To reduce your risk of melanoma, it’s important to limit your white wine consumption and wear sunscreen when you’re outdoors.
White wine is so much more acidic than other red wines and may affect the acidity in your stomach (9).
Drinking too much white wine can trigger acid reflux or heartburn. Acid reflux occurs when the acidic contents of your stomach flow back up into your esophagus. This can cause a burning sensation in your chest or throat (9).
Over time, acid reflux can damage your esophagus and lead to other health complications.
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White Wine Vs. Red Wine: What’s The Difference?
The difference between white and red wine extends beyond color and taste and has implications for your health.
First, let’s look at the process of making white and red wine. Both are made from fermented grape juice.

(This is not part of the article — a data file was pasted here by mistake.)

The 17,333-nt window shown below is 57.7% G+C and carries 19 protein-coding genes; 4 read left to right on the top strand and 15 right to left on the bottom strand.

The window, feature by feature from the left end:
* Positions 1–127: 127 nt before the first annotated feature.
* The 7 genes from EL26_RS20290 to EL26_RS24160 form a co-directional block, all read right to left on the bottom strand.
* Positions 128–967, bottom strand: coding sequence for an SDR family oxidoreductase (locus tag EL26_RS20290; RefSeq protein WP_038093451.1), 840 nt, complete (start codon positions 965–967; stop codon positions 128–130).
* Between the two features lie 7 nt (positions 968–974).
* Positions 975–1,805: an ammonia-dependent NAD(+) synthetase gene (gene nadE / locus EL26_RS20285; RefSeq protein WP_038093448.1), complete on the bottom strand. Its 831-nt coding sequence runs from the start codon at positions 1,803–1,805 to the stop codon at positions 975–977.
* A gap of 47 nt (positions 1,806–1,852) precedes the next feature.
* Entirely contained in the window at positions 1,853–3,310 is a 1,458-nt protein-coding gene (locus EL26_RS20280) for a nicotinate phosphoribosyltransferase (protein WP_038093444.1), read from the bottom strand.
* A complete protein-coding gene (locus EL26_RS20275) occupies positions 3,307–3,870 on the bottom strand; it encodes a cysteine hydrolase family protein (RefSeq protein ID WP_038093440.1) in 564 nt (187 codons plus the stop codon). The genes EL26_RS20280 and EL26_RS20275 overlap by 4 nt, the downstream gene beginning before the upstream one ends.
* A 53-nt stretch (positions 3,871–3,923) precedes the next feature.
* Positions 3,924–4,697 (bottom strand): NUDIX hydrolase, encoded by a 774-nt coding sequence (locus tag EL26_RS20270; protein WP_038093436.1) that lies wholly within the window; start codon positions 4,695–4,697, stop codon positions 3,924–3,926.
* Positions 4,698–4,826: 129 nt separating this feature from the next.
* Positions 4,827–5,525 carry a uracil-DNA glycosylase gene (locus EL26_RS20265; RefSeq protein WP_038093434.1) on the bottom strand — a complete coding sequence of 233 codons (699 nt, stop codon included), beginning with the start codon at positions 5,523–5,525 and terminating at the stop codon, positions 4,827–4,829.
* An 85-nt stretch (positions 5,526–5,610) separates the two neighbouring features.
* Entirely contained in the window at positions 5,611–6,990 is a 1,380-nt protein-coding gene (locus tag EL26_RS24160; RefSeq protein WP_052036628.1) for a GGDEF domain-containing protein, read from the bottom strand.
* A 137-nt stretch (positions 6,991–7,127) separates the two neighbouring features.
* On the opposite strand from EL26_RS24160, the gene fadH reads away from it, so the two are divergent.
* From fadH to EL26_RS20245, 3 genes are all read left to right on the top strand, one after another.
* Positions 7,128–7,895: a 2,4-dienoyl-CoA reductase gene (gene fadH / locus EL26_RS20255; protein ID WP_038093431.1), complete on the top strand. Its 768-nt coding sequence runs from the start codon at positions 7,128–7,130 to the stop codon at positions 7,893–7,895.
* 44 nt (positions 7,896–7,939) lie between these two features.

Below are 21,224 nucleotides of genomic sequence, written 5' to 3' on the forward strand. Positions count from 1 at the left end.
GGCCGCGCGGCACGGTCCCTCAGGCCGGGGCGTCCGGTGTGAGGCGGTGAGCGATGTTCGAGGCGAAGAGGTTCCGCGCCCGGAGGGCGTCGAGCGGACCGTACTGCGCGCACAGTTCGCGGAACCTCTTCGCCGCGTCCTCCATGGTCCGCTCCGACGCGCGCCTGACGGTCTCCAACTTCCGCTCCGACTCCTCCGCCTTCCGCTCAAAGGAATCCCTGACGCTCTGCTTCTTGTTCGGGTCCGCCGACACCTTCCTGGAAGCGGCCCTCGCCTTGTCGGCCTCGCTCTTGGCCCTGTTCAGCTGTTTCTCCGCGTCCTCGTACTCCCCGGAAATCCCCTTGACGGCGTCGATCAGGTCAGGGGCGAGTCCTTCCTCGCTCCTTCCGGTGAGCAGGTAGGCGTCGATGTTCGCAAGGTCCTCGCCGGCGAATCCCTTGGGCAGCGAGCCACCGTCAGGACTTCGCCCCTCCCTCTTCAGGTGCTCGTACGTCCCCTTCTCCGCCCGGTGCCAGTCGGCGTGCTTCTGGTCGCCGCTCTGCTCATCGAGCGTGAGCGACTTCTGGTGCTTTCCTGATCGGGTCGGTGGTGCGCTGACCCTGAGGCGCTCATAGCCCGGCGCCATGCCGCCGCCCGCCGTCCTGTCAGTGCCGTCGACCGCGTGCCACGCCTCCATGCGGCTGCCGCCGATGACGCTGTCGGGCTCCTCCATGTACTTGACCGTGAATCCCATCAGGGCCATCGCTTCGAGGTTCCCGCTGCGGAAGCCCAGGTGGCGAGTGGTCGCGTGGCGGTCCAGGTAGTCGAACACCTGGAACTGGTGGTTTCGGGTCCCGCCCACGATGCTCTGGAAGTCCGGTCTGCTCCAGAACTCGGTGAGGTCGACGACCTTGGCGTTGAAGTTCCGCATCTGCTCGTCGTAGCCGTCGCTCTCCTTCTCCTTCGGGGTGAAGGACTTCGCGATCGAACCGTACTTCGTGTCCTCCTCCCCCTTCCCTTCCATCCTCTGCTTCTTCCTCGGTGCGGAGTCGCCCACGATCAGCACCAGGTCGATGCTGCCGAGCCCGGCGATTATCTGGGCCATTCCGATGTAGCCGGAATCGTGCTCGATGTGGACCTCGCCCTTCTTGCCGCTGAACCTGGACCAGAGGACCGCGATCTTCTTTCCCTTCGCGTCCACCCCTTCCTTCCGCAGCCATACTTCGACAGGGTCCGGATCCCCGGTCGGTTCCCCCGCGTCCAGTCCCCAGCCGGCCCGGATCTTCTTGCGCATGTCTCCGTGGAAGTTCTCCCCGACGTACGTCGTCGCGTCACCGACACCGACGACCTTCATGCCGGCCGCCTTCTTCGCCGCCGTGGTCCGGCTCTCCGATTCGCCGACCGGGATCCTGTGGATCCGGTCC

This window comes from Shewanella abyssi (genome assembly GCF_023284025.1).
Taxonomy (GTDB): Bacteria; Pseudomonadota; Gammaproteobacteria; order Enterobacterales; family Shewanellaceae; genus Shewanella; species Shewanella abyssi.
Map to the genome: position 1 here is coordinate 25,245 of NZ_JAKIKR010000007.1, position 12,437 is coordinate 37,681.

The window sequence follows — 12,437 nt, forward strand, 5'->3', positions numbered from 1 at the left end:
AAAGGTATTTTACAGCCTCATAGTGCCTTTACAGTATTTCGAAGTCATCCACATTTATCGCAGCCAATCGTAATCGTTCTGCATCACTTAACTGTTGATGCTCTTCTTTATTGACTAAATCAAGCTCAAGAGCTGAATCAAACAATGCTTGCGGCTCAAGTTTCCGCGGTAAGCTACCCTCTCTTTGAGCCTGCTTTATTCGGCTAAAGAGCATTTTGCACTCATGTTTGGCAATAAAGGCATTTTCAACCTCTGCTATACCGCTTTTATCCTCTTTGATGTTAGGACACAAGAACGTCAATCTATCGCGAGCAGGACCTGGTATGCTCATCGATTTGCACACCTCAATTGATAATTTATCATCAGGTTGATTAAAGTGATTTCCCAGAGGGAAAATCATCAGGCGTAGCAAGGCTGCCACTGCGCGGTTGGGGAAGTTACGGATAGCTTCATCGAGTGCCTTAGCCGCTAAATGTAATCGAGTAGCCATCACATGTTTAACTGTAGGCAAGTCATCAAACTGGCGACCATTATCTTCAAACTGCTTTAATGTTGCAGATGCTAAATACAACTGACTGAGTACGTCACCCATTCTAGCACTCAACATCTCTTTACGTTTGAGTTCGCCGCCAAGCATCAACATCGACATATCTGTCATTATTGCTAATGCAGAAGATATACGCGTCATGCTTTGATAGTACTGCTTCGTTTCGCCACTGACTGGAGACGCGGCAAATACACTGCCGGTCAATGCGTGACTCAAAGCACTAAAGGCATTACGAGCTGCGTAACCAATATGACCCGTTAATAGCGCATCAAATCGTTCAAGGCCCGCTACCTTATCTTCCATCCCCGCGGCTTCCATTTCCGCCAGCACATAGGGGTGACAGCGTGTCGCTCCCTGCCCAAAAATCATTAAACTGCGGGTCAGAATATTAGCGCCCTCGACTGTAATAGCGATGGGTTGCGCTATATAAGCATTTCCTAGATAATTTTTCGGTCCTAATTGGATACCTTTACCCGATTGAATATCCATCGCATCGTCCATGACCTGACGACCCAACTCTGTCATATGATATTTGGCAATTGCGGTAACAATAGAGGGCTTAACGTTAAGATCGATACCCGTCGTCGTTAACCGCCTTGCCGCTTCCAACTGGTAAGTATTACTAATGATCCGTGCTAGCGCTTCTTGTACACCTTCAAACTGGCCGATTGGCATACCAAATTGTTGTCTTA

Grapes are picked and crushed to release their juice. The juice is then fermented with yeast, which converts the sugar in the grape juice into alcohol.
For white wine, the crushed grapes are pressed and the juice is collected. The skins, seeds, and stems are removed and the juice is fermented.
Red wine is made in a similar fashion, but the grape skins are left in during fermentation. This is what gives red wine its color. The skin also contains important compounds, like tannins and phenols.
Because red wine contains more of these beneficial compounds than white wine it is often touted as being healthier than white wine.
Drinking Wine For Its Health Benefits
If you’re going to drink wine for the health benefits, it’s important to do so in moderation. The American Heart Association recommends a daily limit of alcohol intake to no more than two drinks for men, and one drink for women, respectively (12).